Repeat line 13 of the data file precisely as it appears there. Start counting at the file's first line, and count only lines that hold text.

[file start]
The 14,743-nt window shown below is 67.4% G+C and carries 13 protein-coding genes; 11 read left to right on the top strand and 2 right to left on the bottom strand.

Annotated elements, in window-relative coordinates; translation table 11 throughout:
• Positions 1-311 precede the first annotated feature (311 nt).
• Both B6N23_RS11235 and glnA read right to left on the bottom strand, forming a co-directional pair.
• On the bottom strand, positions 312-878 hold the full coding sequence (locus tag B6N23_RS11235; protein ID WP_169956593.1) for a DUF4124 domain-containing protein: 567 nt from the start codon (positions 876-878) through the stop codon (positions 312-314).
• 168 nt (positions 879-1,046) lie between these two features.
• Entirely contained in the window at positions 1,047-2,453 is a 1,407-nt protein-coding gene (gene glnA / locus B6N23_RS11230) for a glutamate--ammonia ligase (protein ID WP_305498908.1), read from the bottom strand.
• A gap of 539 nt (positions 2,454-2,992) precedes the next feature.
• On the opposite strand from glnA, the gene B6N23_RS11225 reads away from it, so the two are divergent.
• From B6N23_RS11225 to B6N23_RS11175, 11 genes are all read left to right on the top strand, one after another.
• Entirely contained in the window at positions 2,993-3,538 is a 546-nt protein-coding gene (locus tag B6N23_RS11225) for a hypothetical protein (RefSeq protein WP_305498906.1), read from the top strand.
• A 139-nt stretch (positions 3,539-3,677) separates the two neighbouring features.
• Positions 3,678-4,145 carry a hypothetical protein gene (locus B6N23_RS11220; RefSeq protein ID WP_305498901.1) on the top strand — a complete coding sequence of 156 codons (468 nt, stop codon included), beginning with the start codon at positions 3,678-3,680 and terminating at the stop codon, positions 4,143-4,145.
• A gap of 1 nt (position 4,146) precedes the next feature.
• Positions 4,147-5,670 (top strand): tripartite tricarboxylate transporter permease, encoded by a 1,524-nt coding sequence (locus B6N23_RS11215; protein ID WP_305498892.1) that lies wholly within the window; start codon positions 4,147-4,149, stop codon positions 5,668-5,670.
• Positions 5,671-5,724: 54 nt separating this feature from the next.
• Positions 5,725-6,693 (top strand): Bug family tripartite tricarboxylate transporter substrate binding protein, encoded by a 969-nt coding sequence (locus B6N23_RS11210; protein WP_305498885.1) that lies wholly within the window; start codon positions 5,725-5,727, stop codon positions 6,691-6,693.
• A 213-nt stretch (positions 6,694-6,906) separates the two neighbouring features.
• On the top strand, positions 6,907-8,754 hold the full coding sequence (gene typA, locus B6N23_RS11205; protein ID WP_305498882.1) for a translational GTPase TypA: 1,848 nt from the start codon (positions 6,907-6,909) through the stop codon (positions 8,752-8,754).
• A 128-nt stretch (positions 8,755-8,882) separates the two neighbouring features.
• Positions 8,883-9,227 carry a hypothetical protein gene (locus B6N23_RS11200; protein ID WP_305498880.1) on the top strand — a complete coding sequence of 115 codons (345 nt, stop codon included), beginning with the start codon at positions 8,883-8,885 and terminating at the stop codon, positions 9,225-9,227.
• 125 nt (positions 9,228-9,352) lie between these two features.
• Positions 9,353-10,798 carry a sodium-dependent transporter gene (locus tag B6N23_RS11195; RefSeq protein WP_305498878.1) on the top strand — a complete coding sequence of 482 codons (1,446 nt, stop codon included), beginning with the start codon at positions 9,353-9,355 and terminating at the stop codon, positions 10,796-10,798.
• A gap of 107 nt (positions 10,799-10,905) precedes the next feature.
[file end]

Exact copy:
• Positions 3,678-4,145 carry a hypothetical protein gene (locus B6N23_RS11220; RefSeq protein ID WP_305498901.1) on the top strand — a complete coding sequence of 156 codons (468 nt, stop codon included), beginning with the start codon at positions 3,678-3,680 and terminating at the stop codon, positions 4,143-4,145.